A jobs warning has been sounded as the region is told of the risk of Scottish independence.
As Chancellor George Osborne set out why the UK would not let a breakaway Scotland keep the pound, Hexham MP Guy Opperman has warned of the regional impact of a new international border on the doorsteps of Northumberland.
The Conservative MP said: “If keeping the pound would not be possible as part of a formal sterling currency union; if the SNP no longer wishes to join the euro, which one can see; and if there is no prospect of an independent country with border control—my constituents are somewhat concerned that there might be a rerun of Hadrian’s wall—where are we?”
He said the situation in Scotland was clearly of concern to the North East, adding: “I am speaking as an MP whose area has a border that divides Scotland and England—my local businesses, the North East chamber of commerce and the local authorities have all indicated that there would be a negative impact on jobs, growth and the development of our respective economies in Scotland and England were the referendum to go ahead.”
> Would that be the same jobs, growth and development (or lack of) that makes the North East the area with the highest unemployment ?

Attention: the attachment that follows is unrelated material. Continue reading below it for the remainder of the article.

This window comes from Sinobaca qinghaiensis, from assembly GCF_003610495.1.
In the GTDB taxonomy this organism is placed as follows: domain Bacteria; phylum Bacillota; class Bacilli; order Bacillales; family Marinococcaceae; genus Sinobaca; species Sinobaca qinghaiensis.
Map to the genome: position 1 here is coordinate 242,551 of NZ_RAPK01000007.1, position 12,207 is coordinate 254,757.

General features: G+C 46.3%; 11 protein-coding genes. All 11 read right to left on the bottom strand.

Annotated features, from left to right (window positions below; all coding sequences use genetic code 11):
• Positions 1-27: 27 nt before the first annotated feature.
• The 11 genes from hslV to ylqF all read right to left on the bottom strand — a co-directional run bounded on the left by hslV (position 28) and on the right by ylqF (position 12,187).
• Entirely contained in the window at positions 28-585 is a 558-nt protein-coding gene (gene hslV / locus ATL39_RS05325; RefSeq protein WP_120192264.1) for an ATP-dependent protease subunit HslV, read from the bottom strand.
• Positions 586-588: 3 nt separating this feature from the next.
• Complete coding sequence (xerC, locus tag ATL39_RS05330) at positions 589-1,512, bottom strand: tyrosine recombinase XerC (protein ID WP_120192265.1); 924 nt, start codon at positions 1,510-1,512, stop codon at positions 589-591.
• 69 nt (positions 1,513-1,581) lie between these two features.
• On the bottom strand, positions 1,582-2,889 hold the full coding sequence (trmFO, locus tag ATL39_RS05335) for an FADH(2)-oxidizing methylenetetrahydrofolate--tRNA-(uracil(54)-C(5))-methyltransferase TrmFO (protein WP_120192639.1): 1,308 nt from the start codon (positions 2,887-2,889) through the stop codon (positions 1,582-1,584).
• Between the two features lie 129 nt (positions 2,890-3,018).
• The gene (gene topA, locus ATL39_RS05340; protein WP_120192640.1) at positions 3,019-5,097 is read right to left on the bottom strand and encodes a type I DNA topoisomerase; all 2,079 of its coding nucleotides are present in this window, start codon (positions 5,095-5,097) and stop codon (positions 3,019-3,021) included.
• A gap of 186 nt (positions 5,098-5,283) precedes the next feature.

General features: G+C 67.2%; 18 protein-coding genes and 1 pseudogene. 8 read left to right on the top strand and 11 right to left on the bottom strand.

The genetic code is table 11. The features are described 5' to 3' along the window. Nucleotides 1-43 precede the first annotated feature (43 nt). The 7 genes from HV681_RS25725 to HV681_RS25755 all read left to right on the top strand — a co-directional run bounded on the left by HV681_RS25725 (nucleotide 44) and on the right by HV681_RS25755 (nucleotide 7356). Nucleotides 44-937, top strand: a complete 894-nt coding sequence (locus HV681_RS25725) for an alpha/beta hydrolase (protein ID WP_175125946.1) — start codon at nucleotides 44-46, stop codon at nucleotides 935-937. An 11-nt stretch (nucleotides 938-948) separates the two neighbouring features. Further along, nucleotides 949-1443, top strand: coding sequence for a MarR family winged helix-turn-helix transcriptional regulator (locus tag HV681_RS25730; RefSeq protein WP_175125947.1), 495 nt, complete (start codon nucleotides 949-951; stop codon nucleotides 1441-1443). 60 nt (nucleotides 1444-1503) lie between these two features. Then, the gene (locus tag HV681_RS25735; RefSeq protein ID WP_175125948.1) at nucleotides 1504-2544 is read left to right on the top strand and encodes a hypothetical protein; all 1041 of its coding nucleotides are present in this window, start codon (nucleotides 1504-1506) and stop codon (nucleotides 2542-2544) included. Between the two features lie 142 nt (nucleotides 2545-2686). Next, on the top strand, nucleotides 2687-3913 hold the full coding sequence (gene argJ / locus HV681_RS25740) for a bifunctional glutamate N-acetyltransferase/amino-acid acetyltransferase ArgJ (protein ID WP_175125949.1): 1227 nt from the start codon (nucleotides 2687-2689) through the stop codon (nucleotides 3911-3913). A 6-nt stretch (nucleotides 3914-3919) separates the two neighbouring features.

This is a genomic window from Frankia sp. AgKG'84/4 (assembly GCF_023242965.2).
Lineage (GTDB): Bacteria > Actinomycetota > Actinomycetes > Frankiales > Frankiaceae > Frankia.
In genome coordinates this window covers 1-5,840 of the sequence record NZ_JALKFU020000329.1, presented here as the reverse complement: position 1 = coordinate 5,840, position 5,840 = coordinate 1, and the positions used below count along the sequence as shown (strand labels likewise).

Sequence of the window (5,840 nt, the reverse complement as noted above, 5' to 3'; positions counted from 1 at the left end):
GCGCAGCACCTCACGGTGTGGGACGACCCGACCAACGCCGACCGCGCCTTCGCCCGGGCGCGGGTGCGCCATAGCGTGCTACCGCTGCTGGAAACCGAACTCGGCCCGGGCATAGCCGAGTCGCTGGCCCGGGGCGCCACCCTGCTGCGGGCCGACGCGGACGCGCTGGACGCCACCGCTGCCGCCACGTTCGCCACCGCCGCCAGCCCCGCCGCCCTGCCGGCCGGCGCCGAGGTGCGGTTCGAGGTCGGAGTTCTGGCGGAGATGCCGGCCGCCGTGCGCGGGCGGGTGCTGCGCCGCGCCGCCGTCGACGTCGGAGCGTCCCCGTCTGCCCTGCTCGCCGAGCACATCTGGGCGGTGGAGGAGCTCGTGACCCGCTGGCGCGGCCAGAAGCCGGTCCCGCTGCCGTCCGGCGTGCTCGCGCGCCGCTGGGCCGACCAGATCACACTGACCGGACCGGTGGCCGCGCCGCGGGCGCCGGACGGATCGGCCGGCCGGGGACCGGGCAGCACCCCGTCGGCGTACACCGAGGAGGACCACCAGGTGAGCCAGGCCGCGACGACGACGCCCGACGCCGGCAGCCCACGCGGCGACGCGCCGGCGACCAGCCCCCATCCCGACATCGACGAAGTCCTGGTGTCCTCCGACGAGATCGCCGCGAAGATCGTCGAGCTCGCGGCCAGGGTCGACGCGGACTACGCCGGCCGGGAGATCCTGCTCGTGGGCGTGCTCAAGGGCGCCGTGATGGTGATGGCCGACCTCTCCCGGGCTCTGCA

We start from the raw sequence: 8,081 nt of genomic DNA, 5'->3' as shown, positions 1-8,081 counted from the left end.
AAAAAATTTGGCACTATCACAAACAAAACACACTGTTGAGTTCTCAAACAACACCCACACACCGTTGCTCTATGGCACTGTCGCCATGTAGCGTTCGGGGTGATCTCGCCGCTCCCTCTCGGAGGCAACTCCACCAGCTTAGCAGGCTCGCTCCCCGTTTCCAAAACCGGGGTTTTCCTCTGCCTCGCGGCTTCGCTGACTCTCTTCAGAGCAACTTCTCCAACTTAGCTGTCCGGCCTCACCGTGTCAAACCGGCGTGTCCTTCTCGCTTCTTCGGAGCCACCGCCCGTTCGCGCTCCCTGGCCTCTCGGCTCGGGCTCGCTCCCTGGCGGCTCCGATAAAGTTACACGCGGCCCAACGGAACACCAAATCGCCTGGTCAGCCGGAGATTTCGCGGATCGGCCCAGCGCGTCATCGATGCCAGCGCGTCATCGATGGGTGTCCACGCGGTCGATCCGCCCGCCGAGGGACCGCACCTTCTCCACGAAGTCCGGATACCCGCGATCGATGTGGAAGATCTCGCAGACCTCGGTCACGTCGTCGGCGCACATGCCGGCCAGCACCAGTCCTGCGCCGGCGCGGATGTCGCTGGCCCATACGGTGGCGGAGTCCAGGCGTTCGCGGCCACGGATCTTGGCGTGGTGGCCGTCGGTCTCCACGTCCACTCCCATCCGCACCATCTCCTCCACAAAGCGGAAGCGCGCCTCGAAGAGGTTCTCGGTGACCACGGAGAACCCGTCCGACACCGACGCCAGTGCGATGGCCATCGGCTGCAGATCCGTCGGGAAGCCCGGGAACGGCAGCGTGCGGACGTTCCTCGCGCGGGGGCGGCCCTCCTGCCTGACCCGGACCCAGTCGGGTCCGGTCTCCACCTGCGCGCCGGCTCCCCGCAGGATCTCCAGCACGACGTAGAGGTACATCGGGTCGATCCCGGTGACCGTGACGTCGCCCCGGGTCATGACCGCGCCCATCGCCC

He told MPs: “I speak as a Brit, a mongrel Englishman, a lover of Scotland and an MP whose constituency borders Scotland. Were there to be Scottish independence, I have no doubt that tourism and trade would continue, but it would be naive not to accept that trade on a cross-border basis would unquestionably be affected.
“That is not some Conservative Member of Parliamentspeaking; that is the opinion of the chambers of commerce, local authorities and business groups I have spoken to on both sides of the border.”
> All organizations with the welfare of the common man at heart…
In Edinburgh yesterday the Chancellor ruled out a currency union with an independent Scotland after “strong” advice from the Treasury’s leading official, which was published.
Sir Nicholas Macpherson said that unions are “fraught with difficulty” and raised serious concerns about the Scottish Government’s commitment to making it work. Scotland’s banking sector is too big in relation to national income, the UK could end up bailing the country out.
> Perhaps the North East (and Cumbria, for that matter) should apply to become part of an independent Scotland. Until relatively recently the border was pretty fluid, the old kingdom of Northumbria took in chunks of both, and Hadrian’s Wall is nowadays a long way from the current border (although, of course, neither England or Scotland existed when it was built).
But who do we have more in common with – Scotland or the London city state ?
Source – Newcastle Journal 14 Feb 2014